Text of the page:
The German-speaking region alone, i.e. Germany, Austria and Switzerland (D/A/CH), has a print volume of around € 24 billion, so large that hundreds of online printing companies serve this market. In 2019, print sales via the Internet in the D/A/CH region amounted to around €8.10 billion. Open Shops alone, i.e. online printing companies that offer their services to everyone, generate € 3.40 billion.
Additionally, some € 4.70 billion are generated in the B2B (business-to-business) sector by printing companies that offer their customers services in closed shops specially tailored to their needs. These printing companies use the potential of the Internet to provide their regular customers with their own platform for ordering print products around the clock and to simplify the ordering process for customers. The portals usually offer the possibility of updating predefined print products with modified content. These shops offer existing customers an additional service. It is certainly possible to involve the customers’ customers in the ordering process.
In any case, it is a matter of standardized or standardizable print products (about 85% of all print products are suitable for online printing). At the same time, the market continues to move towards the Internet.
Perfectly oiled machinery
There are printed products offered at prices that nobody would have thought of before. This is due to the trend towards industrial printing, especially the integrated online print business model. Offering good value for money and producing economically at the same time only works if all processes of a printing company are networked, coordinated and optimized. It’s all about perfectly oiled machinery and a combination of optimized purchasing of materials, IT-controlled processes from prepress to finishing, services, dispatch and logistics.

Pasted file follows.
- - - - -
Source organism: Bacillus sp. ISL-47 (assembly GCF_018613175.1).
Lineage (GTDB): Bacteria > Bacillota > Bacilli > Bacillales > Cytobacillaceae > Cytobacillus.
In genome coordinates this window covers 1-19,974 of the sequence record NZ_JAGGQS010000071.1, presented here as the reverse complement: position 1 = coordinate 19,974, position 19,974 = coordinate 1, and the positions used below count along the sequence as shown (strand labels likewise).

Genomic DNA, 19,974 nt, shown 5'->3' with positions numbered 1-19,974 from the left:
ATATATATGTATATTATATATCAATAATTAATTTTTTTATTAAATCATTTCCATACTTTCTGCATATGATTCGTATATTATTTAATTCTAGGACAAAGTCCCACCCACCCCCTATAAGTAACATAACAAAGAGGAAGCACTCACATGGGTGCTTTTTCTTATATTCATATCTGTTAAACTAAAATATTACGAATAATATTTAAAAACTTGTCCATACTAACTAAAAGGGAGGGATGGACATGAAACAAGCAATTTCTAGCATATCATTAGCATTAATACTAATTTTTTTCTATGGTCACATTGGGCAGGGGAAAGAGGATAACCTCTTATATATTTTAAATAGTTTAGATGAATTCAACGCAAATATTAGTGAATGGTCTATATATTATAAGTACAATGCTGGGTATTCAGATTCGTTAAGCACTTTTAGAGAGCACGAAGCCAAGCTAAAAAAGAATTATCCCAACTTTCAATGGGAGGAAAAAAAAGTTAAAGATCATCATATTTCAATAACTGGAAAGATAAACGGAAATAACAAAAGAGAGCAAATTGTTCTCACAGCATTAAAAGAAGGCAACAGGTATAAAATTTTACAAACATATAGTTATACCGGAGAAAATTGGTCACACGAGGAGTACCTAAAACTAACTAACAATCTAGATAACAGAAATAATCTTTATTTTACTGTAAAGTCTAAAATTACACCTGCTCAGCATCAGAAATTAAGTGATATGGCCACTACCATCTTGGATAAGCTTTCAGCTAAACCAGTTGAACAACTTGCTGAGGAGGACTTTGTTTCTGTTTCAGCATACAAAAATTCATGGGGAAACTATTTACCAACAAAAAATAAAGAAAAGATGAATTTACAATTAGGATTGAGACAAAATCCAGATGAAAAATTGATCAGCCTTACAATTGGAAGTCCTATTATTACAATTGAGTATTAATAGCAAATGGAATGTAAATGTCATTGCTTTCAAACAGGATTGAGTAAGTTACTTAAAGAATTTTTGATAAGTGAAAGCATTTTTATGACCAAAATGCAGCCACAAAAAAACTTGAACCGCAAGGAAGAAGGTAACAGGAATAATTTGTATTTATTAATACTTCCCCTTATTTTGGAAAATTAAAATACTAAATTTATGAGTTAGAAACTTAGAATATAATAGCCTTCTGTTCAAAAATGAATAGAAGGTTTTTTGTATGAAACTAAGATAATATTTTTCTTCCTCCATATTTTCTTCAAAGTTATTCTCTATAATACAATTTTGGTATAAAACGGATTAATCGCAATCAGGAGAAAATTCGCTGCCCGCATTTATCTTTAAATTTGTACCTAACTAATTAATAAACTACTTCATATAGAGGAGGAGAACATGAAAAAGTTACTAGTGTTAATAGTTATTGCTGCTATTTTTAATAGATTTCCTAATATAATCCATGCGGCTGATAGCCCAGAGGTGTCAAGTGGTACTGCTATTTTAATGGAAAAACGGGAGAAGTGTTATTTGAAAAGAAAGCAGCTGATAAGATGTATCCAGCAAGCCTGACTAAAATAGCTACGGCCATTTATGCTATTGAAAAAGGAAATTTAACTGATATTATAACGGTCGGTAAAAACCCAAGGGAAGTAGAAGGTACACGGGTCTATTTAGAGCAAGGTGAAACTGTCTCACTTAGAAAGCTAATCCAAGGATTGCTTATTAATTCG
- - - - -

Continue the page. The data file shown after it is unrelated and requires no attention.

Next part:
Successful online printers are e-commerce companies that also print. This definition clearly shows the distinction from conventional online business. This is because online printers do not just trade in goods but produce them individually and according to customer requirements (a form of mass customization in a sense). Printing is the prerequisite for this. However, it is no longer just about the quality of the prints, but about the quality of e-commerce. The effort to be and remain attractive for customers is not insignificant.
Seen in this light, it is no longer just about printing, but about the logistics process. Printing is only one of about a dozen steps in the chain from Internet presence to customer service and invoicing to on-time delivery. Incidentally, the price of the printed materials plays only a minor role. Other factors such as material selection, product variety, delivery times, finishing or services such as climate-neutral printing are far more important for customers.
Completely online in ten years
Print shops have to orient themselves much more towards the market and their customers. This calls for new skills and working methods, print shops must invest in information technology and corresponding know-how, and establish a corporate culture that is characterized by a strong team spirit.
But companies don’t have much time left for their digital transformation. What you need to understand: Digitization, digital transformation and online go hand in hand – nothing works without the other. In an estimated ten years’ time, print jobs will only be handled via the online channel. It may take a little longer in one local market or another, but all those who fail the transformation will disappear from the market.
My Take: Nothing can stop the upheavals in the printing industry. And certainly not ignorance. But what you can say goodbye to is the belief that a printing company still has a chance of survival in the future without its own online platform. Whether a B2C portal, a B2B shop, a marketplace or an open end-customer shop – strategy and perseverance are decisive. What counts are concepts that complement the existing range of services and products offered by the printing company and supplement them with suitable online offerings. For companies that simply open an online shop and then – well removed from any e-commerce capability – hope for walk-in customers from the Internet, things are getting tough.
Which reminds me: those who want to delve more deeply into the subject matter will have the perfect opportunity to do so at the 8th Online Print Symposium on March 3 and 4, 2020 in Munich.